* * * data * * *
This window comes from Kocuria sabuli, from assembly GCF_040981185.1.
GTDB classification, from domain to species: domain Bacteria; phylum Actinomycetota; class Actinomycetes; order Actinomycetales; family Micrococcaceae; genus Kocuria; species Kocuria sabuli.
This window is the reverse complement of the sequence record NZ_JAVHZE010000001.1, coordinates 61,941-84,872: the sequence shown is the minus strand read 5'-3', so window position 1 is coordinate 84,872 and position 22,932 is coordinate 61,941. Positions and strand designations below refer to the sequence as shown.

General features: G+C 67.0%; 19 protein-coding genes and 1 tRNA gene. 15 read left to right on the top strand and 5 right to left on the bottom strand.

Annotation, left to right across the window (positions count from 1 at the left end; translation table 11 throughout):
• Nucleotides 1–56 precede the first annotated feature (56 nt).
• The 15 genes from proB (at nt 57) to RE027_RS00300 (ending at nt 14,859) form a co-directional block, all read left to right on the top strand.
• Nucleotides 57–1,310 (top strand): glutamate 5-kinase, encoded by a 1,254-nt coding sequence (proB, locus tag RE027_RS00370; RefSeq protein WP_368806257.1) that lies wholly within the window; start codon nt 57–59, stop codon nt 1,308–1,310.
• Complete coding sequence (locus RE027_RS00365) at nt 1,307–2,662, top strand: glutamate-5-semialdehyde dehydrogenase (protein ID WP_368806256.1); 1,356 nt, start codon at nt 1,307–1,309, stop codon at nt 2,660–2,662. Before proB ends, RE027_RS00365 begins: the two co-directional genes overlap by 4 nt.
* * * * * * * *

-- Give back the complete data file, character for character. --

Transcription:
This window comes from Kocuria sabuli, from assembly GCF_040981185.1.
GTDB classification, from domain to species: domain Bacteria; phylum Actinomycetota; class Actinomycetes; order Actinomycetales; family Micrococcaceae; genus Kocuria; species Kocuria sabuli.
This window is the reverse complement of the sequence record NZ_JAVHZE010000001.1, coordinates 61,941-84,872: the sequence shown is the minus strand read 5'-3', so window position 1 is coordinate 84,872 and position 22,932 is coordinate 61,941. Positions and strand designations below refer to the sequence as shown.

General features: G+C 67.0%; 19 protein-coding genes and 1 tRNA gene. 15 read left to right on the top strand and 5 right to left on the bottom strand.

Annotation, left to right across the window (positions count from 1 at the left end; translation table 11 throughout):
• Nucleotides 1–56 precede the first annotated feature (56 nt).
• The 15 genes from proB (at nt 57) to RE027_RS00300 (ending at nt 14,859) form a co-directional block, all read left to right on the top strand.
• Nucleotides 57–1,310 (top strand): glutamate 5-kinase, encoded by a 1,254-nt coding sequence (proB, locus tag RE027_RS00370; RefSeq protein WP_368806257.1) that lies wholly within the window; start codon nt 57–59, stop codon nt 1,308–1,310.
• Complete coding sequence (locus RE027_RS00365) at nt 1,307–2,662, top strand: glutamate-5-semialdehyde dehydrogenase (protein ID WP_368806256.1); 1,356 nt, start codon at nt 1,307–1,309, stop codon at nt 2,660–2,662. Before proB ends, RE027_RS00365 begins: the two co-directional genes overlap by 4 nt.